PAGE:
By using this site, you agree to our updated Privacy Policy and our Terms of Use. Manage your Cookies Settings.
459,290 Members | 1,557 Online
Bytes IT Community
+ Ask a Question
Need help? Post your question and get tips & solutions from a community of 459,290 IT Pros & Developers. It's quick & easy.

tree problem

P: n/a
Why does this code insert a node into a binary search tree correctly? If I
only inserting going by first digit it works properly but when I try
inserting going by the whole ip and the port number the inserts are totally
out of order.

where
IPAddress is four ints
Node is an IPAddress, portNumber, left pointer and right pointer
Nodeptr is a pointer to a Node

Nodeptr add(Nodeptr tree, IPAddress ip, int portNumber)
{
if(tree==NULL)
{
if((tree = malloc(sizeof(Node)))==NULL )
{
printf("No memory Left\n");
}
else
{
tree->address.digit1 = ip.digit1;
tree->address.digit2 = ip.digit2;
tree->address.digit3 = ip.digit3;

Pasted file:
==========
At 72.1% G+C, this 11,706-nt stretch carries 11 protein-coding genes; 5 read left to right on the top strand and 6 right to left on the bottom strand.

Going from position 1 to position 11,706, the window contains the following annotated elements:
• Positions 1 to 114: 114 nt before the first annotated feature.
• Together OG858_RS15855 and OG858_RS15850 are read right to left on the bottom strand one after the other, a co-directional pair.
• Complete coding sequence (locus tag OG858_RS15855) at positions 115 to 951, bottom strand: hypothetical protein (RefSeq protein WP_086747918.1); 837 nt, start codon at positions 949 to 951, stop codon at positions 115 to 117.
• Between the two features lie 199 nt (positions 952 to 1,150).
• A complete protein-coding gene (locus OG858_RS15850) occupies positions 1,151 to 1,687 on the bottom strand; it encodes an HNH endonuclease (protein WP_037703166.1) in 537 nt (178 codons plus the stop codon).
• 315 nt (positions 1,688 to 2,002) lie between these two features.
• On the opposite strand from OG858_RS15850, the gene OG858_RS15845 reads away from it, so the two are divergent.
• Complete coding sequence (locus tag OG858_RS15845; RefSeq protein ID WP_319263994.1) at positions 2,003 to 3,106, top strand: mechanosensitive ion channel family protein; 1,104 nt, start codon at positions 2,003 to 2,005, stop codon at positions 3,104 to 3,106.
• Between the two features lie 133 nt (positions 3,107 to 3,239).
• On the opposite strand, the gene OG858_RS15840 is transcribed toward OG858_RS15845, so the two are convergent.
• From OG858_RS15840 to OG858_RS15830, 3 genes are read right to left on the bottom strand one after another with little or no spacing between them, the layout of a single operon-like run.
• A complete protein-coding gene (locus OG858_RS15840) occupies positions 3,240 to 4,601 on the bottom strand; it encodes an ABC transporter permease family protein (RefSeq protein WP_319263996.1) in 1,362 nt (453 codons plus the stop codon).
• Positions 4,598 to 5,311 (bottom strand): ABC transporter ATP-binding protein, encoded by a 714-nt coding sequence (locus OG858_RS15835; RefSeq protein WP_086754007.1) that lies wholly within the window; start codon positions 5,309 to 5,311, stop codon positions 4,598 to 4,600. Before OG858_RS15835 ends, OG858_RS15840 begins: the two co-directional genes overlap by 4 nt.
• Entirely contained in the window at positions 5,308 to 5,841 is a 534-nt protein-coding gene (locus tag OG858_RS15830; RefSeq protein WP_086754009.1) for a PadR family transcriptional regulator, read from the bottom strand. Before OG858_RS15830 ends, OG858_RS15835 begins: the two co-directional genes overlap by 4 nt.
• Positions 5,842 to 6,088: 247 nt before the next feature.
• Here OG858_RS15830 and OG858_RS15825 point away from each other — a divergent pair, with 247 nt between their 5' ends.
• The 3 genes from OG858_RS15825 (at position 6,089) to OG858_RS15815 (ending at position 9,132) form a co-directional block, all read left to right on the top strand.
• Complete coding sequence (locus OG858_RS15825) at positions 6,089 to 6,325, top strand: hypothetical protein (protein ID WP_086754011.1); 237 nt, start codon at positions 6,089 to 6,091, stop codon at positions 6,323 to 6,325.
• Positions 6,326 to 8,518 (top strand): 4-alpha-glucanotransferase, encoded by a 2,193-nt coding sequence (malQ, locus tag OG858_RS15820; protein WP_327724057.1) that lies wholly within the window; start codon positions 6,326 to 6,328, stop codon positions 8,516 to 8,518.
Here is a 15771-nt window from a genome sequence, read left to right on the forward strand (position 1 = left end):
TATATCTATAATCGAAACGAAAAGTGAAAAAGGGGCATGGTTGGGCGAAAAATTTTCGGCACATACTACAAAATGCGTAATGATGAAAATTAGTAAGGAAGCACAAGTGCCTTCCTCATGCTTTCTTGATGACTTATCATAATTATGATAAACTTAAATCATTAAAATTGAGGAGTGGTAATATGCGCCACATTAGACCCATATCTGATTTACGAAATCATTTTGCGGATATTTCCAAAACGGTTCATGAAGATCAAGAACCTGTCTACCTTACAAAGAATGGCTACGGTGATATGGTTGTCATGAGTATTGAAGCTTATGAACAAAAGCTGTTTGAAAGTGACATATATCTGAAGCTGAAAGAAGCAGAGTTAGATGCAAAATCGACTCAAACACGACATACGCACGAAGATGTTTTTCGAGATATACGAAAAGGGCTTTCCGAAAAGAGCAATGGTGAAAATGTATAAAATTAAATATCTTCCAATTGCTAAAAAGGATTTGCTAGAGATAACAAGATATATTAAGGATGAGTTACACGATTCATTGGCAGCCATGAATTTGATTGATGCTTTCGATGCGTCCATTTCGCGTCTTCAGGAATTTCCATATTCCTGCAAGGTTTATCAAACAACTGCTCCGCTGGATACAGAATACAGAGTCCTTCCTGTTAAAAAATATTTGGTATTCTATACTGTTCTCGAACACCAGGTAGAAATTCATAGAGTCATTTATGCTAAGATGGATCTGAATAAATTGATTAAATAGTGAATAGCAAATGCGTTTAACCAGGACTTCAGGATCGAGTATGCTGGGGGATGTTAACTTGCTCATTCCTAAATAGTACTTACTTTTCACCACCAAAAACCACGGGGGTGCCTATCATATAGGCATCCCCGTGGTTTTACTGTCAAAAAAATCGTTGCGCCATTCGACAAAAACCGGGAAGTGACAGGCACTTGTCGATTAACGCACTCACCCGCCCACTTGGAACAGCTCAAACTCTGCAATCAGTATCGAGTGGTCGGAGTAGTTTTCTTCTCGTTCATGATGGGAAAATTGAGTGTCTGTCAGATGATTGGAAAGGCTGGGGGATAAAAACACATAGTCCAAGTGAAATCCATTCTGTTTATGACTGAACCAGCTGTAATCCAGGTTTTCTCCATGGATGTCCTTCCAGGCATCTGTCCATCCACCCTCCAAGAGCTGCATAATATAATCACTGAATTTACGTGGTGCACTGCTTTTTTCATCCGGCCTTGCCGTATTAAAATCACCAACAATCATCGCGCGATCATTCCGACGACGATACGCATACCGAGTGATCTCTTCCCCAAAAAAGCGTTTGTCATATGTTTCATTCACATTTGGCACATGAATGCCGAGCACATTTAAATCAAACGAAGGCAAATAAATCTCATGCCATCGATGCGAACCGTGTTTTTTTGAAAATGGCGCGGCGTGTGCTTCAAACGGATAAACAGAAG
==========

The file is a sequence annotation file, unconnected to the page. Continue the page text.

tree->address.digit4 = ip.digit4;
tree->portNo=portNumber;
tree->left = tree->right = NULL;
}
}

else if(ip.digit1 < tree->address.digit1)
{
tree->left = add(tree->left, ip,portNumber);
return tree;
}
else if(ip.digit1 >= tree->address.digit1)
{
tree->right = add(tree->right,ip,portNumber);
return tree;
}
else if(ip.digit2 < tree->address.digit2)
{
tree->left = add(tree->left, ip,portNumber);
return tree;
}
else if(ip.digit2 >= tree->address.digit2)
{
tree->right = add(tree->right,ip,portNumber);
return tree;
}
else if(ip.digit3 < tree->address.digit3)
{
tree->left = add(tree->left, ip,portNumber);
return tree;
}
else if(ip.digit3 >= tree->address.digit3)
{
tree->right = add(tree->right,ip,portNumber);
return tree;
}
else if(ip.digit4 < tree->address.digit4)
{
tree->left = add(tree->left, ip,portNumber);
return tree;
}
else if(ip.digit4 >= tree->address.digit4)
{
tree->right = add(tree->right,ip,portNumber);
return tree;
}
else if(portNumber < tree->portNo)
{
tree->left = add(tree->left, ip,portNumber);
return tree;
}
else if(portNumber >= tree->portNo)
{
tree->right = add(tree->right,ip,portNumber);
return tree;
}
return tree;
}

Nov 14 '05 #1
Share this Question
Share on Google+
5 Replies


P: n/a
On Mon, 11 Oct 2004 20:39:52 +1000
"Mike" <mi****@iprimus.com.au> wrote:
Why does this code insert a node into a binary search tree correctly?
If I only inserting going by first digit it works properly but when I
try inserting going by the whole ip and the port number the inserts
are totally out of order.

where
IPAddress is four ints
Node is an IPAddress, portNumber, left pointer and right pointer